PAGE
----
iOS: Array of key names in an NSDictionary where the corresponding value is @YES (or whatever you want)

I was working on a solution for storing a list of types that were being filtered by an NSFetch request from Core Data that the user gets to select. Each item had a type value that was one of 4 set strings. I decided to store an NSDictionary in NSUserDefaults with corresponding key:value pairs of (@”typeName”:@yes/@no).

What I wanted was a way to get an array of the keys from my dictionary that were enabled, so i could use:

[fetchRequest setPredicate:[NSPredicate predicateWithFormat:@"type IN %@", arrayOfTypes]];

My first thought was to use an NSPredicate on the dictionary to filter the dictionary, but while I could write one that would filter the keys down based on the name of the keys, I couldn’t come up with something that would filter the list of keys based on the value of the keys and return the key names.

My second idea ended up working, but it wasn’t as pretty as I wanted:

NSMutableArray* array = [NSMutableArray array];
for (NSString* key in [dict allKeys]) {
   if ([[dict objectForKey:key] isEqualToNumber:@YES])
     [array addObject:key];

I was sure there was some niceness in Objective-C that would do what I wanted in a nice package though. I asked on StackOverflow and was at first told that my solution was “the [standard] decision” by one member. I was slightly disheartened by that response but left the question open for a bit longer.

Luckily someone came in with exactly the type of solution I was looking for, using blocks:

NSArray *array = [dict keysOfEntriesPassingTest:^(id key, id obj, BOOL *stop) {
   return [obj isEqualToNumber:@YES];

Nice, clean, simple… exactly what I knew was possible but couldn’t find the function. Admittedly I don’t use blocks over other methods as often as I could, but if this doesn’t incentivize me to learn more about where I can implement them, I don’t know what will!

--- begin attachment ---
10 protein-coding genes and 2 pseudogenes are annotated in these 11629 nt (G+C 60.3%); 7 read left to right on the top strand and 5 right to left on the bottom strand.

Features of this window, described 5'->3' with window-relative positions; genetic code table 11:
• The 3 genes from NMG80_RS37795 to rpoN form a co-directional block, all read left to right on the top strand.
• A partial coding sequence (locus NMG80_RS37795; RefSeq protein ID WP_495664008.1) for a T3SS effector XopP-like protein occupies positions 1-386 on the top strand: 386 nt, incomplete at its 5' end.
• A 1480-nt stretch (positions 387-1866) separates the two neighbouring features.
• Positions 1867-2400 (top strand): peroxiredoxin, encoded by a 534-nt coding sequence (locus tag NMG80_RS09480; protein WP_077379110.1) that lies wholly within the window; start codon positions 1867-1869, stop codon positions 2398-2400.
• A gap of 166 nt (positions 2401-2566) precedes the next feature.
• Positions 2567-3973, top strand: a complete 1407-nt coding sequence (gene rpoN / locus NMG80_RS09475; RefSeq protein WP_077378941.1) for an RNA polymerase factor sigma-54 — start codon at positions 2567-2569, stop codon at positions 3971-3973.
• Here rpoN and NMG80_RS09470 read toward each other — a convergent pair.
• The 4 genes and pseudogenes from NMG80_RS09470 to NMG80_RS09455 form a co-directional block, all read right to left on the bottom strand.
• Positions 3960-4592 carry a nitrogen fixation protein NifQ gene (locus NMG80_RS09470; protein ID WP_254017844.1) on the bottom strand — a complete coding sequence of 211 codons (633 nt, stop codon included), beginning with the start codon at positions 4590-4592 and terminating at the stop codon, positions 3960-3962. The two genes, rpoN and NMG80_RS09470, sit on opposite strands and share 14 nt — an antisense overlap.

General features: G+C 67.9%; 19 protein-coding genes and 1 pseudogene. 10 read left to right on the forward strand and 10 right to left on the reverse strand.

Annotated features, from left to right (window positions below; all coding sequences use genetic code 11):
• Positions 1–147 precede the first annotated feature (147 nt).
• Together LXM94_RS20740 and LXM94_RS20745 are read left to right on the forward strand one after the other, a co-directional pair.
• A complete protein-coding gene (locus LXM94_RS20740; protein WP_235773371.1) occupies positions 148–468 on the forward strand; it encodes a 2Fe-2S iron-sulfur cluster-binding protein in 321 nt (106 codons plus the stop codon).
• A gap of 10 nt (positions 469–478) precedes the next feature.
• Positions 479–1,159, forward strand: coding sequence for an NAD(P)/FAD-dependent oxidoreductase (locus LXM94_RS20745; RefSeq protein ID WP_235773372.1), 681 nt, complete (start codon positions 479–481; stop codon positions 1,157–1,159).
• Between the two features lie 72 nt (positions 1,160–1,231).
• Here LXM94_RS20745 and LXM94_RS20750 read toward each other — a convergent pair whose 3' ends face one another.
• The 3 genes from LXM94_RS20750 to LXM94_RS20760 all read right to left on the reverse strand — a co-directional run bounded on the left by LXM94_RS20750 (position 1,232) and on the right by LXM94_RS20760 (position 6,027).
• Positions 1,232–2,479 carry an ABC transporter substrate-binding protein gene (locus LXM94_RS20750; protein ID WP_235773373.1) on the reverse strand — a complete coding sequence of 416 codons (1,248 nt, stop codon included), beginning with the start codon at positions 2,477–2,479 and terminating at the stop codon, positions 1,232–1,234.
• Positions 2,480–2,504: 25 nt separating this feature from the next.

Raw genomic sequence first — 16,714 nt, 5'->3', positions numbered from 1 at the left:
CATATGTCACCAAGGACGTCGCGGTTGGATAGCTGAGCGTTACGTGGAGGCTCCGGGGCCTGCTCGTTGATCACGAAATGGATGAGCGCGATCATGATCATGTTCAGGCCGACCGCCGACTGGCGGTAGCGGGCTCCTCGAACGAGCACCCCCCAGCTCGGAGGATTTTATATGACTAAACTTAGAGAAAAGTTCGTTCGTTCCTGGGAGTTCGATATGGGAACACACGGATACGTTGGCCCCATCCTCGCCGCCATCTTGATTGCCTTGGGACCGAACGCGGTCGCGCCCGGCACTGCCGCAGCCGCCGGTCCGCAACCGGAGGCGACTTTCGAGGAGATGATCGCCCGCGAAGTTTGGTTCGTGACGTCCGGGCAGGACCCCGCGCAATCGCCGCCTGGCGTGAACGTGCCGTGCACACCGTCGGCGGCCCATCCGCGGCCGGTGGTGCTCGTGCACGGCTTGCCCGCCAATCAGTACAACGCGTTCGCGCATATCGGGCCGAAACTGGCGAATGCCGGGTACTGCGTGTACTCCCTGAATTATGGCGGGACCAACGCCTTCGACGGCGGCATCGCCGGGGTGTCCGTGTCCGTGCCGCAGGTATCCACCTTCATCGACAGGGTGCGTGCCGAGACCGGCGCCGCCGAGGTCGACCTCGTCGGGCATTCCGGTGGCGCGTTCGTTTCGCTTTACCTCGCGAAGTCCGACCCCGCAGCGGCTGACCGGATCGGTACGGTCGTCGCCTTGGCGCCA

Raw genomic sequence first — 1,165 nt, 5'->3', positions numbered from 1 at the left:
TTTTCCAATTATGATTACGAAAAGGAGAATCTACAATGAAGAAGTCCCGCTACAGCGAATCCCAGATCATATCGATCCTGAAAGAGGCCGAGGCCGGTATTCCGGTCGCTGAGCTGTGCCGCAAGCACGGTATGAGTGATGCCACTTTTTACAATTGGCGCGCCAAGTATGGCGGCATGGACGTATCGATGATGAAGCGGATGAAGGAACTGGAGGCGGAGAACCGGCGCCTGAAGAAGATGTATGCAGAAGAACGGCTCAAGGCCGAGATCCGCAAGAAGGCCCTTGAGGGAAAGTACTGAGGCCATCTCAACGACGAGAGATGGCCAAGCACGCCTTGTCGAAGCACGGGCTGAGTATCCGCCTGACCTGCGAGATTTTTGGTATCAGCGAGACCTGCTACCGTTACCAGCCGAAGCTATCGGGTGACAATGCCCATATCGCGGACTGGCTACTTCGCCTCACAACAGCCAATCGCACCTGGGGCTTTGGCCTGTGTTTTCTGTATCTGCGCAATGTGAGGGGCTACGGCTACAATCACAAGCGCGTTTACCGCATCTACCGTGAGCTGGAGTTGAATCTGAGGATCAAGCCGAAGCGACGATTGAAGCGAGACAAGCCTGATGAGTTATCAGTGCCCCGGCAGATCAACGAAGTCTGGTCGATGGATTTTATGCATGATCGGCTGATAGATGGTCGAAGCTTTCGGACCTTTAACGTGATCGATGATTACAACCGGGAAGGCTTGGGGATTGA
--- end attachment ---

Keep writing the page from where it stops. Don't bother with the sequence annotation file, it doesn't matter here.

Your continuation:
Feel free to comment with any improvements or alternative solutions you may have.

Switching to Dvorak is easy, staying with it is hard

Over the last couple months I’ve been spending time teaching myself a new keyboard layout called Dvorak. Most people I talk to are completely unaware that there are other English based layouts that have been developed besides the QWERY standard, which is no surprise considering the prevalence of QWERTY and the obscurity of Dvorak. For those that are unfamiliar, the quick explanation is that it is a keyboard layout where the keys are positioned for optimal efficiency when typing the English language. Surprisingly, QWERTY was developed to be inefficient so that typists wouldn’t jam mechanical typebars like those used below.

Make note of the bars attached to the keys too, it is because of these bars that modern day keyboards also derived their slanted placements (instead of having keys directly above or below one another). A friend of mine brought all this up to me years ago when I was in high school, but back then I never had much incentive to switch: I already knew QWERTY, my days were spent at school using a pen and paper, and at home my computer use was mostly allocated to videogames, and changing a layout would ruin my key bindings!!!

It wasn’t until I started working as a programmer that I realized I could be doing my hands a big favour for the long run by switching to this efficient keyboard layout – it’s actually a prescribed treatment to help Repetitive Stress Injuries on people who get injured from typing too much. My fear for my hands/wrists was only solidified after reading a post from Scott Hanselman about his Programmers Hands. So, I decided it was time to do what my friend had been telling me for years and learn Dvorak.

It’s easy to physically switch, you don’t need any new hardware, just a quick setting change in Windows and you can be typing. Then all you need to do is A) learn where the keys are (I used lessons in the free program Type Faster) and then B) do it enough to have muscle memory. After about 3 weeks of going though the lessons and learning the keys in the evening, and another 3 weeks actually typing with the layout at home/work, I was typing at a very reasonable pace on the new layout!